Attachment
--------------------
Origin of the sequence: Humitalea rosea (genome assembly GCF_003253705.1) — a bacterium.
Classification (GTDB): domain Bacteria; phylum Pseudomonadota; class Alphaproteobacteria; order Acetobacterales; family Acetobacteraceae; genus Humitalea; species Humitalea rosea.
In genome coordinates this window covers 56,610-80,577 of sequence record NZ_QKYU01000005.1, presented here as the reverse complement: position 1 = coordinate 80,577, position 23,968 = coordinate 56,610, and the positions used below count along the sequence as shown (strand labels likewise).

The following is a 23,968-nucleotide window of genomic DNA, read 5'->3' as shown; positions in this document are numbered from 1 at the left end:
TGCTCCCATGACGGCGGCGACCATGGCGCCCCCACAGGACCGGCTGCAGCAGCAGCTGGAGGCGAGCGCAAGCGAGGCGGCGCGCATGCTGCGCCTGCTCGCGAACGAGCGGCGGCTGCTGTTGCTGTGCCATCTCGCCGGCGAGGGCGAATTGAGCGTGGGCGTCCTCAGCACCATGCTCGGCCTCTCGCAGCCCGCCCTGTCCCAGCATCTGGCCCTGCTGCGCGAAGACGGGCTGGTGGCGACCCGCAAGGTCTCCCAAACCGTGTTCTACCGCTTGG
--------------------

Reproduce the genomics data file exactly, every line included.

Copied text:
Origin of the sequence: Humitalea rosea (genome assembly GCF_003253705.1) — a bacterium.
Classification (GTDB): domain Bacteria; phylum Pseudomonadota; class Alphaproteobacteria; order Acetobacterales; family Acetobacteraceae; genus Humitalea; species Humitalea rosea.
In genome coordinates this window covers 56,610-80,577 of sequence record NZ_QKYU01000005.1, presented here as the reverse complement: position 1 = coordinate 80,577, position 23,968 = coordinate 56,610, and the positions used below count along the sequence as shown (strand labels likewise).

The following is a 23,968-nucleotide window of genomic DNA, read 5'->3' as shown; positions in this document are numbered from 1 at the left end:
TGCTCCCATGACGGCGGCGACCATGGCGCCCCCACAGGACCGGCTGCAGCAGCAGCTGGAGGCGAGCGCAAGCGAGGCGGCGCGCATGCTGCGCCTGCTCGCGAACGAGCGGCGGCTGCTGTTGCTGTGCCATCTCGCCGGCGAGGGCGAATTGAGCGTGGGCGTCCTCAGCACCATGCTCGGCCTCTCGCAGCCCGCCCTGTCCCAGCATCTGGCCCTGCTGCGCGAAGACGGGCTGGTGGCGACCCGCAAGGTCTCCCAAACCGTGTTCTACCGCTTGG